Swellness Blog


Practice Yoga in the Morning or Night

wellness yoga Nov 13, 2023
practice yoga in the morning or night

 Photo by Mikhail Nilov

 A regular yoga routine is the ideal way to improve your mental and physical health. There’s no better place for mindfulness than on the mat, and combining breath with body movement strengthens and stretches your muscles, gently works your cardiovascular system, and creates the right physiological soup to facilitate clear thinking and inner peace. However, fitting it into your busy life isn’t always easy — should you practice in the morning or night?

Fortunately, there are benefits to both. You can even split your routine into shorter segments. Here’s why it’s so helpful to practice yoga in the morning, evening or anytime.

The Benefits of Practicing Yoga in the Morning

A morning yoga routine lets you greet the day gently. It’s a peaceful way to wake yourself up, body and mind, and it provides the following impressive benefits.

1. Eases Overnight Stiffness and Creakiness

If you have a chronic health condition like arthritis, the morning may be your most painful time of day. The rheumatoid form of the disease can cause throbbing and aching more than 30 minutes after rising. However, research indicates that yoga is an effective intervention for people with this condition, and scheduling your practice upon awakening may ease the stiffness that accumulates overnight.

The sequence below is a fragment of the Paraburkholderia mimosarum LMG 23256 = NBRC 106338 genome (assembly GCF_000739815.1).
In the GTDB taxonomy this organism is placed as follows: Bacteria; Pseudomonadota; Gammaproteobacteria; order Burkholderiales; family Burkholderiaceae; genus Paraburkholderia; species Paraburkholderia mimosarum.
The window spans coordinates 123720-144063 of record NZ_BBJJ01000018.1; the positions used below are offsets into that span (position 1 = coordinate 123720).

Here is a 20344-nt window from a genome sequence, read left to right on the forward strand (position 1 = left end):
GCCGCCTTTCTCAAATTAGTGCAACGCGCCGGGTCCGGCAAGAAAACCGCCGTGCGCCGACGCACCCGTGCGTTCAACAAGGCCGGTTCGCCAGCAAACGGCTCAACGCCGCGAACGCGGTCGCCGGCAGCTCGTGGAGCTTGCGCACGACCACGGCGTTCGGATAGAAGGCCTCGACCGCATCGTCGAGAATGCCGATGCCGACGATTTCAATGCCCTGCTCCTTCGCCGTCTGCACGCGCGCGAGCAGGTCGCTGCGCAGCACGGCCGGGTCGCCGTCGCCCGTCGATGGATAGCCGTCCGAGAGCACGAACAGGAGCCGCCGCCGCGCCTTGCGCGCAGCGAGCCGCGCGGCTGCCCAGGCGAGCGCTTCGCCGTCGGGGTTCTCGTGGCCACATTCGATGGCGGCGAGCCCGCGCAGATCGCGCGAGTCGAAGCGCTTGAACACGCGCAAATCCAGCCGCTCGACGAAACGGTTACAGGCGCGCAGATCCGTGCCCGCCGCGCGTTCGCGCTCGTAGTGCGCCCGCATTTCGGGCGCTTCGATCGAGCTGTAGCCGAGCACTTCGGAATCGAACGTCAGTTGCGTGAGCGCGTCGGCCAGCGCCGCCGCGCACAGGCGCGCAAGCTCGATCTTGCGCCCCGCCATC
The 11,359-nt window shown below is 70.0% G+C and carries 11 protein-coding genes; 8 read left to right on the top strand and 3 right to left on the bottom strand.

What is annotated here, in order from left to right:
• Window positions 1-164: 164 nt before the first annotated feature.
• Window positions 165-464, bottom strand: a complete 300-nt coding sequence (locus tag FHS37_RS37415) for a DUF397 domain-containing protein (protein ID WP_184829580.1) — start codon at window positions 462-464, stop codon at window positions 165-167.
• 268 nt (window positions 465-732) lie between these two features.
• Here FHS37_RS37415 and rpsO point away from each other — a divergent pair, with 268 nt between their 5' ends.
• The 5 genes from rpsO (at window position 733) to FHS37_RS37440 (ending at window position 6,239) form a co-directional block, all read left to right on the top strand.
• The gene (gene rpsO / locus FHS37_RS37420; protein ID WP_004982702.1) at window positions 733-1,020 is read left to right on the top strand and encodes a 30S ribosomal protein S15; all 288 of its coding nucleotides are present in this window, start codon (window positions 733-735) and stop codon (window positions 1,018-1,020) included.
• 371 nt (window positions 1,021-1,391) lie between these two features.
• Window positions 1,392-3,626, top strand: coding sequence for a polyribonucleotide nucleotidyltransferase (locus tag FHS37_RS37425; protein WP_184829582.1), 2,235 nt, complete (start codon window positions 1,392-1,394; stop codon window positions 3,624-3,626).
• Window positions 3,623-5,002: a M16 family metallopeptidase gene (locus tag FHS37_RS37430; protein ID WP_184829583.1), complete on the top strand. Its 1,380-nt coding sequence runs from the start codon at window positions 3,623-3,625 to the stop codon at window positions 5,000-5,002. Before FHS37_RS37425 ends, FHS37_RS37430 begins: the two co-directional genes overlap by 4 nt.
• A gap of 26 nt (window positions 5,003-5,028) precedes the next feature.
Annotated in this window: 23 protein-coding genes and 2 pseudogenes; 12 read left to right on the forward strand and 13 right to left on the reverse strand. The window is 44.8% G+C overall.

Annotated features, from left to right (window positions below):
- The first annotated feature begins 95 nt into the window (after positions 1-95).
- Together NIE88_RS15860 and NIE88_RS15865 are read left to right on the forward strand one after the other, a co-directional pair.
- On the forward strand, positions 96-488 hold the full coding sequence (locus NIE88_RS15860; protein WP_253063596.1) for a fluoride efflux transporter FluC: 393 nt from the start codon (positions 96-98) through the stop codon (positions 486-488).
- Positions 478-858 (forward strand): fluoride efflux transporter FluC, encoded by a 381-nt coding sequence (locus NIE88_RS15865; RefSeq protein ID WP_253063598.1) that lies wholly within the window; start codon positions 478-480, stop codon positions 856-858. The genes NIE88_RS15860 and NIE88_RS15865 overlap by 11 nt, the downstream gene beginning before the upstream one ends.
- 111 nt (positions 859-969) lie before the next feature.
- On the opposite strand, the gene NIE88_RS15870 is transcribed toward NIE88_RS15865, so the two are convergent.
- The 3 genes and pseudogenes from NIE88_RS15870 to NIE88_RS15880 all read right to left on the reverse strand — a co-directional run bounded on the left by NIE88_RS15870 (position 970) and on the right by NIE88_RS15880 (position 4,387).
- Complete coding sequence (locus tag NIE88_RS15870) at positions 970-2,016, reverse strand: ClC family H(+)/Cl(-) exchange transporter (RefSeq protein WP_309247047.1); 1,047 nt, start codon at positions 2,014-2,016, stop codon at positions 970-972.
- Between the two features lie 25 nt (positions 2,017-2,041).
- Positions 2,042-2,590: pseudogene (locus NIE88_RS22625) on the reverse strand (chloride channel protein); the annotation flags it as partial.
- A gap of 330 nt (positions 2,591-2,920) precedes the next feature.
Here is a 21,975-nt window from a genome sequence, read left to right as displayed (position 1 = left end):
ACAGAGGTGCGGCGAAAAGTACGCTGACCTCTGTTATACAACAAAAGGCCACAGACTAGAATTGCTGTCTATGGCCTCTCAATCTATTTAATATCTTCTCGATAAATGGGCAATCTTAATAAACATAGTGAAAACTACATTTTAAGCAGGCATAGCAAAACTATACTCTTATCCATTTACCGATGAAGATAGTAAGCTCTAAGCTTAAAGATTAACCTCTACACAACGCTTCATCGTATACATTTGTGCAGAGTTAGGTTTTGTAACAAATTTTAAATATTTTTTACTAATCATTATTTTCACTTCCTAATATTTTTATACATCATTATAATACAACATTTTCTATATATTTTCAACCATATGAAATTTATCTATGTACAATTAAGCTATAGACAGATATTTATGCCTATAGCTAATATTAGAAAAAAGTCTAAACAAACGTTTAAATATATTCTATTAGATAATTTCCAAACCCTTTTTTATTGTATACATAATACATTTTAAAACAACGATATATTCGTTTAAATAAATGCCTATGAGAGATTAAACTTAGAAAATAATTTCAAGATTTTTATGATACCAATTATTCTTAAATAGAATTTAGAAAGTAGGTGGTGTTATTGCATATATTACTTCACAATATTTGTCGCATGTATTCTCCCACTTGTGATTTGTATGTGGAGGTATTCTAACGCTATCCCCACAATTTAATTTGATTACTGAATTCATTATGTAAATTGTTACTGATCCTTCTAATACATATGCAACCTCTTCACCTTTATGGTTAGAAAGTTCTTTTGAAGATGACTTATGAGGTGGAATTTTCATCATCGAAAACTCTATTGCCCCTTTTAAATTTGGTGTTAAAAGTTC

Another benefit of yoga for arthritis is that it tones the surrounding muscles, giving your joints additional support. You tend to lose muscle strength as you age, but regular exercise prevents this decline. A little morning yoga eases you into your day while improving your overall fitness and letting your connective tissues bear less of the load.

2. Adjusts Your Mood and Mindset for Your Day

You know the first few minutes of your day color the rest of it — think of how sleeping through the alarm leaves you panicky and on edge for hours afterward. A little morning yoga gets everything moving in a positive direction. It adjusts your mood, giving you space for mindfulness and gratitude as you flow through a few asanas.

Many factors affect how you feel, including how you move. Gentle movement stimulates endorphin release, easing mild pain and improving your outlook. The deep breathing associated with yoga also activates your parasympathetic nervous system and induces a sense of calm.

3. Gently Stimulates Blood Flow and Digestion

Moving in the morning gets everything in your body going. It’s like revving your engine for the day. It might ease constipation by helping with the go, especially if you throw in a gentle twist or two.

Photo by Yan Krukau

Perks of Practicing Yoga at Night